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Separatism Transcarpathian style: is Hungary aiming to grab a part of Ukraine?

A parade involving the Hungarian minority in Ukraine. Photo:
Separatism Transcarpathian style: is Hungary aiming to grab a part of Ukraine?
Translated by: Mariia Savrun, Olha Rudakevych
Edited by: Alya Shandra
Ukrainian-Hungarian tensions show no sign of dying down. On 13 October, despite protests of the Ukrainian Ministry of Foreign Affairs, a “self-determination for Zakarpattia” rally was held in Budapest, the participants of which proclaimed that the western-lying Oblast of Ukraine belongs to Hungary. Weeks earlier, the Ukrainian Security Service detained a gang with reportedly Russian connections planning to bolster ethnic tensions by blowing up Hungarian monuments in Zakarpattia, a region with a large Hungarian minority. This all is happening on the backdrop of Hungary’s sharp protest to Ukraine’s new education law limiting the scopes of using minority languages in education – Hungary had demanded the EU review the Association Agreement it had recently ratified with Ukraine. Ukrainians accuse Hungary of imperial ambitions, and Russia of fostering Hungarian separatism as part of its hybrid war against Ukraine. Here is a roundup of what Ukrainian experts and journalists are saying about the problem.
Serhiy Halchenko, TSN

Some Hungarian politicians dream of reconstructing the country’s pre-WWII borders. This means incorporating the borderline areas of Austria, nearly one half of Slovakia, a large part of the Ukrainian Zakarpattia Oblast (also known as Transcarpathia), a part of Romania, Serbia, Croatia, and the frontier of Slovenia into Hungaria.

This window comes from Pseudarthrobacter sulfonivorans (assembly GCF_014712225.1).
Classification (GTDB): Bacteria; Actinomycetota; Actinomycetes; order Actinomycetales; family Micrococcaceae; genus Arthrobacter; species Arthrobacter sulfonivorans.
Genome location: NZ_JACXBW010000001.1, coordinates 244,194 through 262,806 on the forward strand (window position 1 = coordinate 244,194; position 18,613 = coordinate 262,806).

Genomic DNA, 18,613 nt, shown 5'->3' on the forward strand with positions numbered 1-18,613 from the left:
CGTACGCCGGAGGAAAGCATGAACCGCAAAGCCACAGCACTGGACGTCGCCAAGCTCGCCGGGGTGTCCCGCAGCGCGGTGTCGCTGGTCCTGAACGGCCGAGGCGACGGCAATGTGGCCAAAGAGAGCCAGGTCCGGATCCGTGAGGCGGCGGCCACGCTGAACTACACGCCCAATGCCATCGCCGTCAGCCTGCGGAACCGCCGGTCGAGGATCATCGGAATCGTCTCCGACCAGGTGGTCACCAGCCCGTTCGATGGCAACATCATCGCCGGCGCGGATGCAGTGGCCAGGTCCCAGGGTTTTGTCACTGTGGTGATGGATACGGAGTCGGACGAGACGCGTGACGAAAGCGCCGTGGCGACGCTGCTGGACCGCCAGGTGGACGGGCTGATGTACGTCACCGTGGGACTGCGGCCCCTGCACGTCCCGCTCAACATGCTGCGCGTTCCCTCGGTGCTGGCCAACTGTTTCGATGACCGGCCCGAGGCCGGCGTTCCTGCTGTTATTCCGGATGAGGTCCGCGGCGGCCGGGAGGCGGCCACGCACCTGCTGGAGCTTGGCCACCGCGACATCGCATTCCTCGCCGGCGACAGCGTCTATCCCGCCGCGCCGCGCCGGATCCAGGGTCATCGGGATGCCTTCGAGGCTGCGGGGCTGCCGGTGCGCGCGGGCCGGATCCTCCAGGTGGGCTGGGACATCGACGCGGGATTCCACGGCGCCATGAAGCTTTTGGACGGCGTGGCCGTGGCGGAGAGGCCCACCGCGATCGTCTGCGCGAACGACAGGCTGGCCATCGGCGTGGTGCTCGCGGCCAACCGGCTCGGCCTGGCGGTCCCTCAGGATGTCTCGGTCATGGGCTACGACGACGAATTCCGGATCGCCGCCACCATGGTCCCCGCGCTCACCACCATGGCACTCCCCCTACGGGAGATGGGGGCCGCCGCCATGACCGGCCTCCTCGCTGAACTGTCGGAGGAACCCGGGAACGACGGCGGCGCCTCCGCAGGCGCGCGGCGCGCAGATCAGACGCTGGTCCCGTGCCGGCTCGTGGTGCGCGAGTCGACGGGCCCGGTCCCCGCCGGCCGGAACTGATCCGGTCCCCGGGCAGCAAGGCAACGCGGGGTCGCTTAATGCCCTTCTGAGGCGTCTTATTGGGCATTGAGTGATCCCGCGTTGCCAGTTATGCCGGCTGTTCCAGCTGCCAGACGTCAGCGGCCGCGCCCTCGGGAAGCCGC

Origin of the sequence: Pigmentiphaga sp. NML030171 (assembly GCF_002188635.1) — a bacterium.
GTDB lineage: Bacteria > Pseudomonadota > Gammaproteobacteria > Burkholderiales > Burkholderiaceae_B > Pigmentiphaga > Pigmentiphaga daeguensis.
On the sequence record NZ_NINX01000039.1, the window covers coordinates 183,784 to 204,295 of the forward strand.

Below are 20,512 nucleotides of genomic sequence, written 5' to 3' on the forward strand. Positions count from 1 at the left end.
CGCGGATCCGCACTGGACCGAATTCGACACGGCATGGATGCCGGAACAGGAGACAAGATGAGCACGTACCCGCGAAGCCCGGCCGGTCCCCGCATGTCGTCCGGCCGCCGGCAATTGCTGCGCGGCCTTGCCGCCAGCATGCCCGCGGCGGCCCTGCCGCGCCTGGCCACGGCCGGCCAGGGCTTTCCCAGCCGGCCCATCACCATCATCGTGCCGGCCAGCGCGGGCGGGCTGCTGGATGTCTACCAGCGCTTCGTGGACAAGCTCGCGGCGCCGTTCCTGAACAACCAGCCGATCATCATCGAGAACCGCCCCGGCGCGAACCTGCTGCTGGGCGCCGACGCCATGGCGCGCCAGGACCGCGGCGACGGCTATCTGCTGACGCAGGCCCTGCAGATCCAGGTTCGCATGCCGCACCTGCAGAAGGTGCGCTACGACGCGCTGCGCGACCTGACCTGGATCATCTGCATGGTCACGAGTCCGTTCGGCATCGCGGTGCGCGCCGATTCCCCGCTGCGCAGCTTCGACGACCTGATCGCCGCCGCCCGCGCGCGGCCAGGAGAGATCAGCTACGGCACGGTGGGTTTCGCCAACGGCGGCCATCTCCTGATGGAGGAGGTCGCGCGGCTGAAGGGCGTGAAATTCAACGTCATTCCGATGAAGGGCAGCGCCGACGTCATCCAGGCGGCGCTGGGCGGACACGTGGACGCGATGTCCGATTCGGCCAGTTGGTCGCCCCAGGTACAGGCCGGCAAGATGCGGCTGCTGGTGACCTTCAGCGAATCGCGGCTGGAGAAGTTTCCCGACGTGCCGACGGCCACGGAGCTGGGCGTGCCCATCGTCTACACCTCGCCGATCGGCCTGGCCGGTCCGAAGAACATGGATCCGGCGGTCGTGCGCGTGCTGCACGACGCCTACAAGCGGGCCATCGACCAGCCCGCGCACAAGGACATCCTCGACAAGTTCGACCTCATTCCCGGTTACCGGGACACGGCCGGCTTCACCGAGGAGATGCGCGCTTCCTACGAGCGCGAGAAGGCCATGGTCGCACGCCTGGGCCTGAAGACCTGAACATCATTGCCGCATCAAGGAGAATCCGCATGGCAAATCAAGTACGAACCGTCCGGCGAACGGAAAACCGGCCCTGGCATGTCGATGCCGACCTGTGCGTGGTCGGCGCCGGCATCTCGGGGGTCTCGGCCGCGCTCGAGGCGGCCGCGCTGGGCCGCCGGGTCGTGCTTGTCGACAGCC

When in 2011 Hungary took up the presidency in the EU, Hungarian officials presented this historical map. Despite the scandal that this caused in the EU, Hungarian politicians haven’t given up on the idea, which is much to the Kremlin’s liking. What should Ukraine expect from Hungary and are fears of Hungarian separatism in its westernmost Zakarpattia Oblast grounded in reality?

The phantom of a Great Hungary

The largest ethnic Hungarian village in Ukraine’s Zakarpattia Oblast, which borders Hungary, is Velyka Dobron. Over 5,500 ethnic Hungarians live there today. In Velyka Dobron all the signs are written in Hungarian and Ukrainian, from street signs to advertising. There are dozens of villages like this along the Ukrainian-Hungarian border. They are in fact culturally autonomous villages. Almost 150,000 ethnic Hungarians live in these villages. Overall, 12% of the population in Zakarpattia Oblast identify as Hungarians. Government officials from Hungary often drop in with visits. The Hungarian government officially provides interest-free loans and grants to the Hungarian speaking residents of Zakarpattia to win their loyalty. This is a new strategy. All the countries bordering Hungary are wary of this subtle game Budapest is playing. The name of this game is Greater Hungary.

The Hungarian minority in Ukraine lives in a compact zone along the Hungarian border

In recent years, official Budapest has been pursuing a policy of providing the residents of Transcarpathia with generous funds for development, along with an active promotion of autonomy for the region. Are these processes connected? And do the ethnic Hungarians really want to separate from Ukraine? Or is this just another example of the same old Kremlin strategy: divide and conquer – insert discord between Kyiv and Budapest; stir up ethnic enmity between Ukrainians and Hungarians.